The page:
By Michael Goldstein
By Dennis Romero
By Sarah Fenske
By Matthew Mullins
By Patrick Range McDonald
By LA Weekly
By Dennis Romero
By Simone Wilson
On a recent March evening, on South Irolo Street, there was no one hanging out and drinking beer in front of the Mark Wilshire Towers, now called the Sterling Ambassador Towers — a blockwide structure painted a strange, off-khaki color like a barracks. There were few blacks and Hispanics walking in and out of the 20-story complex. During this particular hour, as commuters returned from work, the people leaving and entering included 11 Asians, five whites and one elderly African-American woman. Her name is Marie Davis, and she was a plaintiff in the housing-discrimination case.
Standing on the sidewalk, Davis could not comment about specifics of the settlement she received from Sterling due to a strict confidentiality agreement. But when asked how things were going at Sterling Ambassador Towers, the gray-haired and smiling Davis rolled her eyes and said, “It’s a bitch,” renting from less-than-friendly building managers.
Davis has lived there for 11 years. Today, she says, “they don’t bother me anymore, because I tore them up in court.” Davis doesn’t plan to leave anytime soon: “Rents are very expensive, and it’s always hard to move.”
One of Davis’ co-plaintiffs, though, went through a more harrowing, and ultimately tragic, experience, according to court documents from the 2005 discrimination fight. In one of the most dramatic allegations made against Sterling, documents state that on July 12, 2002, “Kandynce Jones was under threat of eviction by [Sterling] even though she had never missed a rent payment. Ms. Jones, who is a senior citizen and a person with a disability, suffered a stroke caused by the stress by Defendants’ housing practices. On July 21, 2003, Ms. Jones passed away as a result of that stroke.”
Remarkably, during this press cycle, Sterling’s alleged comments about blacks and Latinos got only slightly more news play than his underplayed sex scandal. Some sports fans blogged about their outrage and even called for a boycott of the Clippers. On one sports blog, www.themightymjd.com, the writer came up with this roaring headline: “Donald Sterling Might Be a Huge, HUGE Douchebag.”
But it wasn’t over — yet. Sterling and his lawyers were almost certainly dreading an upcoming action by the U.S. Justice Department, which in 2006 was readying its own housing-discrimination lawsuit against the real estate tycoon and his wife. Two sex scandals and a housing-discrimination lawsuit within a 15-month span do not make for good publicity for any billionaire, but especially for someone like Sterling, who wants fans to pay top dollar for wholesome family entertainment at Staples Center in the form of Clippers basketball. Yet another discrimination lawsuit, this time from the feds, would be even worse.
In either February or March of 2006, the hard-working folks at the Midnight Mission on Skid Row heard from Brad Luster, the well-heeled president of a downtown real estate company. He was representing Donald T. Sterling, and Luster wanted to talk — about Sterling’s idea for creating a homeless center.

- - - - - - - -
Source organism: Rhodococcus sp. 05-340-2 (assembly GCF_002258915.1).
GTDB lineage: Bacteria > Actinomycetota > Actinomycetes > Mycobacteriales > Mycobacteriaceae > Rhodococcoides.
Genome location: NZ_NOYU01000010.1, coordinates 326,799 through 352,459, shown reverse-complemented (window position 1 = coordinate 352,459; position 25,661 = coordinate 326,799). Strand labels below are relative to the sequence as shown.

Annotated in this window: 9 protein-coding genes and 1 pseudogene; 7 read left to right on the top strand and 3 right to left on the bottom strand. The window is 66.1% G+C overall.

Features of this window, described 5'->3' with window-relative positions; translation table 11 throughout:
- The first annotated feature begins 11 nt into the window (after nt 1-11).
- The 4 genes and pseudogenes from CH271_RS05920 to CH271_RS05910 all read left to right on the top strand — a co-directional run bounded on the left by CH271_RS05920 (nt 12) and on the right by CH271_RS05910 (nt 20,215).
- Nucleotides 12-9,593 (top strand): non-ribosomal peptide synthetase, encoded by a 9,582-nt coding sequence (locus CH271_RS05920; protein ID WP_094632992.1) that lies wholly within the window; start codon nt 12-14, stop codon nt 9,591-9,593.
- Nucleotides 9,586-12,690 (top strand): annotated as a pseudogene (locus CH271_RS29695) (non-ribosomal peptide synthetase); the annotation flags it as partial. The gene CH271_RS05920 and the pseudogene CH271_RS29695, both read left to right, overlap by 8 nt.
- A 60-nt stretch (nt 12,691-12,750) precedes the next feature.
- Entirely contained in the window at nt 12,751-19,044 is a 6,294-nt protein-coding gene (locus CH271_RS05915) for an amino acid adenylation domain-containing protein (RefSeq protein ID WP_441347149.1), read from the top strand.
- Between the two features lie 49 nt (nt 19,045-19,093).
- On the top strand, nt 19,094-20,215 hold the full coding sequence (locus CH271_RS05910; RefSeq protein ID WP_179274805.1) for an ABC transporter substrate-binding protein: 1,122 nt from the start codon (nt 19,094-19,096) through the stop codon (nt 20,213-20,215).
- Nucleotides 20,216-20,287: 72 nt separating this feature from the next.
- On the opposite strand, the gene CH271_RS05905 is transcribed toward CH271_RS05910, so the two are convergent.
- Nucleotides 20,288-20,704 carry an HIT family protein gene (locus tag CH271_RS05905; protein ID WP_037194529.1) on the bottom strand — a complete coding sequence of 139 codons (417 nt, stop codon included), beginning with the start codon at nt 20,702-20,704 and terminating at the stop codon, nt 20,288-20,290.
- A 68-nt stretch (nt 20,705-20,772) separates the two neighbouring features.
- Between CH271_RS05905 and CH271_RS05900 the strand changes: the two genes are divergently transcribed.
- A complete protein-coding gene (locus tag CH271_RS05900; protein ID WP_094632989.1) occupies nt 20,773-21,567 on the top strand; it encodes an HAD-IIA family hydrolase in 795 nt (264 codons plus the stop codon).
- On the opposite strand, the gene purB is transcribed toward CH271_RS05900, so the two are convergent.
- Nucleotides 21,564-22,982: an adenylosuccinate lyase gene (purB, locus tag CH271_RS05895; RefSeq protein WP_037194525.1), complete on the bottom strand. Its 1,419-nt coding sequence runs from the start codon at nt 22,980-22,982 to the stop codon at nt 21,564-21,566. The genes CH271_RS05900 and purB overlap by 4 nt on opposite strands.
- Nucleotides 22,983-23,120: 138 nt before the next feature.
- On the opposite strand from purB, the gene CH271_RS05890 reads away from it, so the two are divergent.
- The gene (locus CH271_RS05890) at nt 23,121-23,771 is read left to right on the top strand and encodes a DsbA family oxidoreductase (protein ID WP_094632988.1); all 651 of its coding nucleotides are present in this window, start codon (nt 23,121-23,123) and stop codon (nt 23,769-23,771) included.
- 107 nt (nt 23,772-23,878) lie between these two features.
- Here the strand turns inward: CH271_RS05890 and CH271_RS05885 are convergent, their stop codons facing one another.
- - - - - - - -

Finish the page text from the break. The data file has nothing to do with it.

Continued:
It was interesting timing for Sterling to be seeking what turned into a series of meetings with a homeless-program director. Later that year, the feds made it official, accusing him of refusing to rent to families, of claiming no vacancies in order to avoid accepting children, and of engaging in racial discrimination in Koreatown. An August 7, 2006, press release from the Department of Justice alleged that “Sterling Defendants made statements and published notices or advertisements in connection with the rental of apartment units that express a preference for Korean tenants in the Koreatown section of Los Angeles and express discrimination against African-Americans and families with children in Los Angeles County.”
The federal lawsuit had the potential to devastate his reputation. He could buy all the ads he wanted in the L.A. Times, announcing special humanitarian awards given to him by the Asthma and Allergy Foundation and Muscular Dystrophy Association, but none of that was going to repair the damage.
Luckily — at least, it seemed like luck — the Times sports section maintained its virtual silence on his woes. It was nothing like the way journalists would have responded in New York City if real estate magnates Donald Trump or Bruce Ratner made a fat payout over race discrimination. The Los Angeles print media weirdly gave their own billionaire what amounted to a free pass. Columnist Bomani Jones, writing on ESPN.com’s Page 2 about the apparent press blackout Sterling enjoyed during his racial-discrimination scandal, singled out ESPN, as well as the L.A. Times, pointedly complaining that “we have dropped the ball.” Today, the only piece in the online archives of the L.A. Times sports section regarding Sterling’s federal housing-discrimination scandal is a four-paragraph blurb written by Associated Press, while its news section managed only 729 words on the Sterlings’ alleged misconduct.
Among homeless-services operatorsin downtown Los Angeles, Midnight Mission is considered an aggressive player with a clear-cut goal. “Midnight Mission is there to make deals,” says Brady Westwater, vice president of the Downtown Los Angeles Neighborhood Council. “They are there to help, and they don’t let ideology, like some organizations, get in the way of their work.”
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